Evaluation of Dose-Related Effects of Aspirin on Platelet Function

"The antiplatelet effect of aspirin is attributed to platelet cyclooxygenase-1 inhibition.  Controversy exists on the prevalence of platelet resistance to aspirin in patients with coronary artery disease and effects of aspirin dose on inhibition.  Our primary aim was to determine the degree of platelet aspirin responsiveness in patients, as measured by commonly used methods, and to study the relation of aspirin dose to platelet inhibition."

"Meta-analyses of clinical trials have indicated that aspirin treatment of patients with vascular disease is associated with a 25% to 44% reduction in adverse cardiovascular events.  The antithrombotic effect of aspirin has been primarily attributed to the irreversible blockade of the cyclooxygenase-1 (COX-1) enzyme in platelets that leads to attenuation in the production of an important platelet agonist, thromboxane A2.  In recent years, an increasing number of reports about aspirin resistance has led to a growing concern among clinicians and patients about the efficacy of aspirin treatment.  Various studies have evaluated the antiplatelet effect of aspirin therapy and have reported the prevalence of aspirin resistance to be between 9.4% to 35%."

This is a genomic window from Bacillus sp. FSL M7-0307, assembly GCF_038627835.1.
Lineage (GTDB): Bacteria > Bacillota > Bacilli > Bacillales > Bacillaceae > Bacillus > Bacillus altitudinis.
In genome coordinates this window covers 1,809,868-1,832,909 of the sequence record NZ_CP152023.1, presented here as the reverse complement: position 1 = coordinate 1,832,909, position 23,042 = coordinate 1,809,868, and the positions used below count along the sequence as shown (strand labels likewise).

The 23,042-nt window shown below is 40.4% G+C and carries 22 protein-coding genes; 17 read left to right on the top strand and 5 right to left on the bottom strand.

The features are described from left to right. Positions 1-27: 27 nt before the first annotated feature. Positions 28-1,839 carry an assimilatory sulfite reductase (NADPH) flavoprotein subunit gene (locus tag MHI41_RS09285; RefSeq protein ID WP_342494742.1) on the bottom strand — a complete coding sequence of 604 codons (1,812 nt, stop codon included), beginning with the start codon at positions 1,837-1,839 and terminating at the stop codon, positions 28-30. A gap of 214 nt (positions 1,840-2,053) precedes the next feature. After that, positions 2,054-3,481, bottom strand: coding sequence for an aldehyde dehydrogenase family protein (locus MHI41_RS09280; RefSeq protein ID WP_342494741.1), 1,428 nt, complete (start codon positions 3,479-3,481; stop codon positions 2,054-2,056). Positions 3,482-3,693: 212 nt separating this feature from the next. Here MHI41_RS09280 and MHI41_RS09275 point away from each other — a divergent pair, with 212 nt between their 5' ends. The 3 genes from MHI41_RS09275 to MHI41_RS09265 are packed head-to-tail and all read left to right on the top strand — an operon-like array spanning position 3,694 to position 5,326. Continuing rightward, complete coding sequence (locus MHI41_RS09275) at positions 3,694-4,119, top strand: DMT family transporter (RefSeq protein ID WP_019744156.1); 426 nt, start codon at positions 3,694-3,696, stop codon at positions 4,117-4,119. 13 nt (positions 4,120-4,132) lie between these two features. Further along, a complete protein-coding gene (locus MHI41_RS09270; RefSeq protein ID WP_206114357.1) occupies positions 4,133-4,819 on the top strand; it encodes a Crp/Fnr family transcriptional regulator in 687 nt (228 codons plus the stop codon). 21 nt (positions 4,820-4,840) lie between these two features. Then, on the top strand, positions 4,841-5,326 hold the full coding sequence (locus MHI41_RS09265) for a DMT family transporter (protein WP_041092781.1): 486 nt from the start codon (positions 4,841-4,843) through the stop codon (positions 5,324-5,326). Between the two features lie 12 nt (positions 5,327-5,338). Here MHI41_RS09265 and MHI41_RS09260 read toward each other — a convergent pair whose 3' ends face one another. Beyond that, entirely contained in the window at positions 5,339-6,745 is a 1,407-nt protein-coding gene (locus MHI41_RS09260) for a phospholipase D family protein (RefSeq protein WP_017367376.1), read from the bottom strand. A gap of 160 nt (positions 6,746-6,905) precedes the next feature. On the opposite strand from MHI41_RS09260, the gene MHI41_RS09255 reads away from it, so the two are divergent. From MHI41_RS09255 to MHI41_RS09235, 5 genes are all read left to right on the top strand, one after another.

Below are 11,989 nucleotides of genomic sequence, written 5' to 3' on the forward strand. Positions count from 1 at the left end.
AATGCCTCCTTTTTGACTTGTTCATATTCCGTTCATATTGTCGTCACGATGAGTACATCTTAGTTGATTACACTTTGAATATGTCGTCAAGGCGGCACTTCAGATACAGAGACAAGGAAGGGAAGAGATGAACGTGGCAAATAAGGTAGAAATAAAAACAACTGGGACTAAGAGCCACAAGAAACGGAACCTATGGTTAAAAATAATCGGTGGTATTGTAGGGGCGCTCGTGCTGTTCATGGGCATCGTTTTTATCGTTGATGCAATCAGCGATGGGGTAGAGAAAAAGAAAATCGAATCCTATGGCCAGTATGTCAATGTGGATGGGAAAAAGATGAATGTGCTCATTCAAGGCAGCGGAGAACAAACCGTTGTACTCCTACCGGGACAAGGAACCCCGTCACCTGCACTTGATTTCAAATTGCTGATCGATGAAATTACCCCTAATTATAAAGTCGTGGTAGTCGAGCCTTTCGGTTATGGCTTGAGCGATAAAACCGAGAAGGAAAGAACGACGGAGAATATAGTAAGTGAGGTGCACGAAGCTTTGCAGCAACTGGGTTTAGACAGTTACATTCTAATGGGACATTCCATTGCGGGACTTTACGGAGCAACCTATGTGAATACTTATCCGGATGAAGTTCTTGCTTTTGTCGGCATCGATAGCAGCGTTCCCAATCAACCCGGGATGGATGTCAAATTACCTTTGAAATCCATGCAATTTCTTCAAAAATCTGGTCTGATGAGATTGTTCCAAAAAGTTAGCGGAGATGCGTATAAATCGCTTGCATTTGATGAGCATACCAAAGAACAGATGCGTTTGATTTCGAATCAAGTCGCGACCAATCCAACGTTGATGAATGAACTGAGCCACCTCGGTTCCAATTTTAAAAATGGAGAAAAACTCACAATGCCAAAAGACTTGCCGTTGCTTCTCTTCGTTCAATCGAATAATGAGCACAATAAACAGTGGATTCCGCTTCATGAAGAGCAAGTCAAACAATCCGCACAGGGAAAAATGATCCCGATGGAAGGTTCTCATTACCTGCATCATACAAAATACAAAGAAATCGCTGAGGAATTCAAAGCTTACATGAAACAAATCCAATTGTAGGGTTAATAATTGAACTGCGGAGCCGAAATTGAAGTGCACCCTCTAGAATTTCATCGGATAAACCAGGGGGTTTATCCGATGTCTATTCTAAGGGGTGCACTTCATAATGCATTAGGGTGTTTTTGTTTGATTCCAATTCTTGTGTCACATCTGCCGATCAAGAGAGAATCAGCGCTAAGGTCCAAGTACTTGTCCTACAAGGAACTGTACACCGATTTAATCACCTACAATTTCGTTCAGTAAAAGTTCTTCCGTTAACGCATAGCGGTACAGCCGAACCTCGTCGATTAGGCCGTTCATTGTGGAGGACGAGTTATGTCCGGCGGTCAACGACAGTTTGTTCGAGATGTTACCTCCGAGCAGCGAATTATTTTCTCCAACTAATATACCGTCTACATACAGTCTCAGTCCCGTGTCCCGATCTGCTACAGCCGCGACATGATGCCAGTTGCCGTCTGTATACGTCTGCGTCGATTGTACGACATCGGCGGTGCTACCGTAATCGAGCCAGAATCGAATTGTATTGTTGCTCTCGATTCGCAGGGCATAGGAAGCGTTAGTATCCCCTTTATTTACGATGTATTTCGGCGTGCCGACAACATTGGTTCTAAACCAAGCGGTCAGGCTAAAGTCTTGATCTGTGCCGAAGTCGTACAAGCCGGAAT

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The Current and Future Landscape of Urinary Thromboxane Testing to Evaluate Atherothrombotic Risk

"Biomarker testing for efficacy of therapy is an accepted way for clinicians to individualize dosing to genetic and/or environmental factors that may be influencing a treatment regimen.  Aspirin is used by nearly 43 million Americans on a regular basis to reduce risks associated with various artherothrombotic diseases.  Despite its widespread use, many clinicians are unaware of the link between suboptimal response to aspirin therapy and increased risk for inferior clinical outcomes in several disease states, and biomarker testing for efficacy of aspirin therapy is not performed as routinely as efficacy testing in other therapeutic areas.  This article reviews the clinical and laboratory aspects of determining whole-body thromboxane production, particularly as it pertains to efficacy assessment of aspirin responsiveness."